We review the district court's grant of summary judgment de novo.  Hill v. Lockheed Martin Logistics Mgmt., Inc., 354 F.3d 277, 283 (4th Cir.2004).   Summary judgment is appropriate if “the pleadings ․ and any affidavits show that there is no genuine issue as to any material fact and that the movant is entitled to judgment as a matter of law.”  Fed.R.Civ.P. 56(c).  We construe the evidence in the light most favorable to Smith, the non-moving party, and draw all reasonable inferences in his favor.   See Anderson v. Liberty Lobby, Inc., 477 U.S. 242, 255, 106 S.Ct. 2505, 91 L.Ed.2d 202 (1986).


RLUIPA, in relevant part, provides that:

No government shall impose a substantial burden on the religious exercise of a person residing in or confined to an institution ․ even if the burden results from a rule of general applicability, unless the government demonstrates that imposition of the burden on that person-

(1) is in furtherance of a compelling governmental interest;  and

(2) is the least restrictive means of furthering that compelling governmental interest.

42 U.S.C. § 2000cc-1(a).  “Government” includes any official of “a State ․ or other governmental entity created under the authority of a State” and “any other person acting under color of State law.”   Id. § 2000cc-5(4)(A).   The defendants here, who are officials or employees of the SCDC and whom we refer to collectively as the “SCDC,” fit within that definition.

“If a plaintiff produces prima facie evidence” of an RLUIPA violation, “the government shall bear the burden of persuasion on any element of the claim, except that the plaintiff shall bear the burden of persuasion on whether the [policy] or government practice that is challenged by the claim substantially burdens the plaintiff's exercise of religion.”   Id. § 2000cc-2(b).  In particular, the government must prove that the burden in question is the least restrictive means of furthering a compelling governmental interest.  Id. § 2000cc-1(a).   As to those elements on which it bears the burden of proof, a government is only entitled to summary judgment if the proffered evidence is such that a rational factfinder could only find for the government.  Gooden v. Howard County, Md., 954 F.2d 960, 971 (4th Cir.1992) (“[W]here ․ the movant would have the burden of persuasion at trial, the summary judgment burden is a correspondingly heavy one.”).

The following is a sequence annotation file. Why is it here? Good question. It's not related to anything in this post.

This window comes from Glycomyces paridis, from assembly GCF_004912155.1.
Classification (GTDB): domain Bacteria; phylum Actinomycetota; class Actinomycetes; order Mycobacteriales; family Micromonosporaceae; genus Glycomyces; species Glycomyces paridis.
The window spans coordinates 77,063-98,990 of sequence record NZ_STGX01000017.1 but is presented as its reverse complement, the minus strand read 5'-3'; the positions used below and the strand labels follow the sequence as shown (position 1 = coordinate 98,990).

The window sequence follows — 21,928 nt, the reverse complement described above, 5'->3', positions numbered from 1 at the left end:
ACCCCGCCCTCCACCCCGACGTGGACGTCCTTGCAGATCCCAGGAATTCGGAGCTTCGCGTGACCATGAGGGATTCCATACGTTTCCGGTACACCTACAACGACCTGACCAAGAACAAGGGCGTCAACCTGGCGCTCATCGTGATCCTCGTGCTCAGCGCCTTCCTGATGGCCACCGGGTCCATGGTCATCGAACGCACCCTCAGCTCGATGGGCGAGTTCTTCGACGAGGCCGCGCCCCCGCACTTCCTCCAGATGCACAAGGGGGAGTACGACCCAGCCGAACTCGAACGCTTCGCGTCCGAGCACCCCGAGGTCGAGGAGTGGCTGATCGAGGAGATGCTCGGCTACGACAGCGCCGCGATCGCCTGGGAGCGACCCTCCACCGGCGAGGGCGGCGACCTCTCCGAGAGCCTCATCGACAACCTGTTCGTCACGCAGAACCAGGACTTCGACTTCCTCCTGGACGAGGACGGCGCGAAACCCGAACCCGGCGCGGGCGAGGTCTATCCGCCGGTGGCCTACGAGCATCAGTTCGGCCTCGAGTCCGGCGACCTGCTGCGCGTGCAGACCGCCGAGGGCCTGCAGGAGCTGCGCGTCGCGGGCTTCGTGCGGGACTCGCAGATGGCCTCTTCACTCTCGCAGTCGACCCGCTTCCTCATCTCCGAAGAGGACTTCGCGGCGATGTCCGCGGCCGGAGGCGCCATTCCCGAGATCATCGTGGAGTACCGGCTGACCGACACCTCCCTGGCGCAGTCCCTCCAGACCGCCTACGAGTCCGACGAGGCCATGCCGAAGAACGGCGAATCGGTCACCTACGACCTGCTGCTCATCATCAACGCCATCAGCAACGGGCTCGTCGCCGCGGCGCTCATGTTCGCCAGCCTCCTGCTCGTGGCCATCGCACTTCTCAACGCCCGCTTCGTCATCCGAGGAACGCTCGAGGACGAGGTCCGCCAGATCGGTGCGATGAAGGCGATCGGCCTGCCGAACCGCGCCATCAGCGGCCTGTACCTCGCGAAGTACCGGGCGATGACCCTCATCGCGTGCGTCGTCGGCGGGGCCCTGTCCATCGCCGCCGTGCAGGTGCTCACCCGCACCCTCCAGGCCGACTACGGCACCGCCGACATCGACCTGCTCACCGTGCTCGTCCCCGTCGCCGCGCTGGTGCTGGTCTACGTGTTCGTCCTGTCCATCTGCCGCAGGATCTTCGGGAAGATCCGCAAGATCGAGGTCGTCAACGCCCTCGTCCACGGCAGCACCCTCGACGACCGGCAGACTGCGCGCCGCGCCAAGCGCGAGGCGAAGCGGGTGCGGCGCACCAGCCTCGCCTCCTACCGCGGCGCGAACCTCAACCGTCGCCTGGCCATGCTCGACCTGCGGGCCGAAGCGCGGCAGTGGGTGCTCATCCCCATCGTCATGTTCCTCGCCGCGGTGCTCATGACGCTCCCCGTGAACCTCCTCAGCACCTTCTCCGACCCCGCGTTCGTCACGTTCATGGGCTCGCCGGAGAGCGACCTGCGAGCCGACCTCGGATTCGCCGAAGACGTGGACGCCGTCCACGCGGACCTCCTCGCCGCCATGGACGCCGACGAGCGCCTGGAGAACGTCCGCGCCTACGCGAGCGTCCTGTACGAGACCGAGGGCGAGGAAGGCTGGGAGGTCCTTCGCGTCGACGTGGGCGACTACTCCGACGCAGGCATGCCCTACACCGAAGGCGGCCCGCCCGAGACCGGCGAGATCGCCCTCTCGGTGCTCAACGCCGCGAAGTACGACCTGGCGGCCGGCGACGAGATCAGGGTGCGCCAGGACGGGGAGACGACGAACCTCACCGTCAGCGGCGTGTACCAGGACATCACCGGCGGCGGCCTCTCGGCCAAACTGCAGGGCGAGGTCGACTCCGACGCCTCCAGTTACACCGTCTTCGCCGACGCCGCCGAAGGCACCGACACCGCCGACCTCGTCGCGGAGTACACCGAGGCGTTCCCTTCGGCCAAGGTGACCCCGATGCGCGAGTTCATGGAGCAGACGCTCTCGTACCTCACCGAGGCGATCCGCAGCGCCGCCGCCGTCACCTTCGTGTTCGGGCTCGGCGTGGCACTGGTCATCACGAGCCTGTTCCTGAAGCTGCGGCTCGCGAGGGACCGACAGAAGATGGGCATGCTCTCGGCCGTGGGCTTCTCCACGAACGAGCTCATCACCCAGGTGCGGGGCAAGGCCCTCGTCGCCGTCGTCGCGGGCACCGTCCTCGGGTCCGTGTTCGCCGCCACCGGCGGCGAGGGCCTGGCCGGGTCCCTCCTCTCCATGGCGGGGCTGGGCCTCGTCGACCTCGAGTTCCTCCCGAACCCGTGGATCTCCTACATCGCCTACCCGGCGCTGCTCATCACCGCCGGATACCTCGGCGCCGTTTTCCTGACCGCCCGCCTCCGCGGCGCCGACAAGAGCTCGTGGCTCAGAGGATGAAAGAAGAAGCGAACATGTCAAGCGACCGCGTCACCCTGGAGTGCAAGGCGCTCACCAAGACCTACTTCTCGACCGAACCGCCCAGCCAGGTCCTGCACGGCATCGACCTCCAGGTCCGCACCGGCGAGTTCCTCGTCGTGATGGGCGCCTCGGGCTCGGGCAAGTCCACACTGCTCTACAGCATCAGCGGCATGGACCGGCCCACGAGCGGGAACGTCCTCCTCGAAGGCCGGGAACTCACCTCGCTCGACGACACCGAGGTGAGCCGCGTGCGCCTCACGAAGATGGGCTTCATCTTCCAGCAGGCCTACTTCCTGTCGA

Invoking RLUIPA, Smith challenges the MSU grooming policy that requires him to have close-cropped hair and authorizes prison employees to forcibly shave his head.   The SCDC does not challenge Smith's allegation that his refusal to cut his hair stems from a genuinely held religious belief.   Rather, the SCDC first argues that it is entitled to summary judgment because Smith cannot show that the grooming policy imposes a substantial burden on his religious exercise.

SCDC attempts to rely on our decision in Hines v. South Carolina Department of Corrections, 148 F.3d 353 (4th Cir.1998), a pre-RLUIPA case involving a prior SCDC grooming policy for the general prison population under which “[n]o prisoners [were] forcibly shaved or shorn.”  Id. at 356.   In Hines we rejected a Free Exercise Clause challenge to the SCDC grooming policy, holding that “although the Grooming Policy may have an incidental effect of preventing the Inmates from wearing their hair and beards as their religion prescribes ․ the Grooming Policy is a neutral and generally applicable regulation and, therefore, does not violate the Free Exercise Clause.”  Id. at 358.   SCDC argues that Hines requires us to conclude that the MSU grooming policy only “incidentally effects” religious exercise and therefore cannot impose a substantial burden on Smith's religious exercise under RLUIPA.   We disagree.